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Topic: Anyone know who created "Quarter Go" aka The Lippincottt box?
Message: Posted by: justbill (Oct 7, 2020 10:34PM)
Digging into history for a project I'm writing and sort of hit a wall. I know the trick was based off Houdin's "Watch Box" which I found in Modern Magic, but the origin of the Lippincott Box aka Quarter Go version is a little murkier. There seems to be a discrepancy on whether it was created by Mal Lipincott or Jack Lippincott. I fund [url=https://www.youtube.com/watch?v=h7YwaoxZSdU]this YouTube video by David Dellman[/url] which discusses the origin in depth but doesn't land on a concrete answer. It seems the answer lies n the ads from old issues of Genii and the like.

Anyone have any insight (with a source) that gets to the bottom of which Lippincott created the trick and when?

Here's some other resources I found:


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Lippincott's Quarter Go was reviewed by Don Alan in Genii 1958 December :

"LIPPINCOTT'S QUARTER GO with routine: (Don Alan)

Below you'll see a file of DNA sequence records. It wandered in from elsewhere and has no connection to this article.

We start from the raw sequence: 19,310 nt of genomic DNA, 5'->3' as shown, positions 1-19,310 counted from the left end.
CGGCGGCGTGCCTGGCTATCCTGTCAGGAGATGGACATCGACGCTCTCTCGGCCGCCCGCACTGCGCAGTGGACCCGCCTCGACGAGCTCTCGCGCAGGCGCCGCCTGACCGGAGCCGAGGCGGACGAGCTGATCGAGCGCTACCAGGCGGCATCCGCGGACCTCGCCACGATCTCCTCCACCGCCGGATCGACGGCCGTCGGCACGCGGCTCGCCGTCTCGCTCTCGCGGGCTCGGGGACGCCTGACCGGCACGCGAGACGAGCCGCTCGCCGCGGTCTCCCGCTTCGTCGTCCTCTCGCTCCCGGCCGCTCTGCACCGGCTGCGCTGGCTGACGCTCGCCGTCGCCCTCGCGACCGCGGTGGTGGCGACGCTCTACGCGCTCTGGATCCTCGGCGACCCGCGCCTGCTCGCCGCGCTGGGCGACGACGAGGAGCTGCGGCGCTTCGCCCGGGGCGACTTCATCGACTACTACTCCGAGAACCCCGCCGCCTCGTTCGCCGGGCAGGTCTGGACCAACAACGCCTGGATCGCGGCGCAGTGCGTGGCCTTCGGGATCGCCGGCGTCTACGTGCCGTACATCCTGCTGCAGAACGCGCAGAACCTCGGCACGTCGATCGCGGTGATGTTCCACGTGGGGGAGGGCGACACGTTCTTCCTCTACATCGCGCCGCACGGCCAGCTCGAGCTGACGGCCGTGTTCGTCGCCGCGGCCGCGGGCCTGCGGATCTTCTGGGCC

This is an old favorite of mine and is an excellent pocket trick. A marked quarter is placed under a handkerchief and given to spectator to hold. A beautiful wooden padlocked chest (it now comes in a natural blonde finish) is placed upon another spectator's palm, and an unprepared glass tumbler is
placed on top of the chest. The handkerchief is held over mouth
of glass. Spectator drops coin into glass. It is heard to clink. Handkerchief is whisked away and the chest is unlocked by spectator and contains the marked quarter. No glass discs or trick glass used glass and chest can be passed out
for examination. Martin' Magic Shop, P. O. Box 413, Peoria, Illinois, or your dealer. Priced at $5.00."

You have also an Ad in Genii 1958 April, page 275 where you can see a drawing of the box.

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Max Maven's "Inquisition" in July 2007 issue of Genii where it states "Jack Lippincott invented an efficient device for vanishing or producing a small object. Today it is best known under its inventor's name as "The Lippincott Box." But, when it was first marketed by Holden's in 1949, the title was '______ Go.' Fill in the blank"